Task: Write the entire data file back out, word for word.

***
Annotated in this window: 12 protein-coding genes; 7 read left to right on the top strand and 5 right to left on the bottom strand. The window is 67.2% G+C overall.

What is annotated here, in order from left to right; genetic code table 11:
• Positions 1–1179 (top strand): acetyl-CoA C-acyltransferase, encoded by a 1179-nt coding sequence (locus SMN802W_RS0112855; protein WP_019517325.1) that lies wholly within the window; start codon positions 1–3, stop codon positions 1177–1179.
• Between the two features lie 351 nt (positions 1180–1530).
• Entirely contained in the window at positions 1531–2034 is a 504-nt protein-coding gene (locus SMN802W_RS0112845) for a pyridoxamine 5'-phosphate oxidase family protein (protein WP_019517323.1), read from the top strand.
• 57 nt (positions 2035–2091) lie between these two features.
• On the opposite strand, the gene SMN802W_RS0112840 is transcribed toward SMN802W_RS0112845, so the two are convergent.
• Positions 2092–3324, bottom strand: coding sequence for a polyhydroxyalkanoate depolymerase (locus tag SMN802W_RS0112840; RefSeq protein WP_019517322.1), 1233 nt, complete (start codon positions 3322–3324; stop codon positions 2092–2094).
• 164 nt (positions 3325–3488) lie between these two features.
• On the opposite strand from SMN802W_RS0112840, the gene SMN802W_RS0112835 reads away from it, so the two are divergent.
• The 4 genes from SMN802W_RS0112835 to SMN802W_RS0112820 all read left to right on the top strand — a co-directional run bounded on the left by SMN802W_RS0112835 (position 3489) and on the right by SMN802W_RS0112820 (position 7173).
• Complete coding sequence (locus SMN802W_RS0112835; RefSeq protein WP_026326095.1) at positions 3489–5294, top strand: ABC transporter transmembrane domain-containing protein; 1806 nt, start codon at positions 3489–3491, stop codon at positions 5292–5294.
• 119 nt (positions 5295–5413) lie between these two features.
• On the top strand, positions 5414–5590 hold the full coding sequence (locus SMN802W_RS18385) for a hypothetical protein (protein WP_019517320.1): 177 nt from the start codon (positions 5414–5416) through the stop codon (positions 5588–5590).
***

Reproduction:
Annotated in this window: 12 protein-coding genes; 7 read left to right on the top strand and 5 right to left on the bottom strand. The window is 67.2% G+C overall.

What is annotated here, in order from left to right; genetic code table 11:
• Positions 1–1179 (top strand): acetyl-CoA C-acyltransferase, encoded by a 1179-nt coding sequence (locus SMN802W_RS0112855; protein WP_019517325.1) that lies wholly within the window; start codon positions 1–3, stop codon positions 1177–1179.
• Between the two features lie 351 nt (positions 1180–1530).
• Entirely contained in the window at positions 1531–2034 is a 504-nt protein-coding gene (locus SMN802W_RS0112845) for a pyridoxamine 5'-phosphate oxidase family protein (protein WP_019517323.1), read from the top strand.
• 57 nt (positions 2035–2091) lie between these two features.
• On the opposite strand, the gene SMN802W_RS0112840 is transcribed toward SMN802W_RS0112845, so the two are convergent.
• Positions 2092–3324, bottom strand: coding sequence for a polyhydroxyalkanoate depolymerase (locus tag SMN802W_RS0112840; RefSeq protein WP_019517322.1), 1233 nt, complete (start codon positions 3322–3324; stop codon positions 2092–2094).
• 164 nt (positions 3325–3488) lie between these two features.
• On the opposite strand from SMN802W_RS0112840, the gene SMN802W_RS0112835 reads away from it, so the two are divergent.
• The 4 genes from SMN802W_RS0112835 to SMN802W_RS0112820 all read left to right on the top strand — a co-directional run bounded on the left by SMN802W_RS0112835 (position 3489) and on the right by SMN802W_RS0112820 (position 7173).
• Complete coding sequence (locus SMN802W_RS0112835; RefSeq protein WP_026326095.1) at positions 3489–5294, top strand: ABC transporter transmembrane domain-containing protein; 1806 nt, start codon at positions 3489–3491, stop codon at positions 5292–5294.
• 119 nt (positions 5295–5413) lie between these two features.
• On the top strand, positions 5414–5590 hold the full coding sequence (locus SMN802W_RS18385) for a hypothetical protein (protein WP_019517320.1): 177 nt from the start codon (positions 5414–5416) through the stop codon (positions 5588–5590).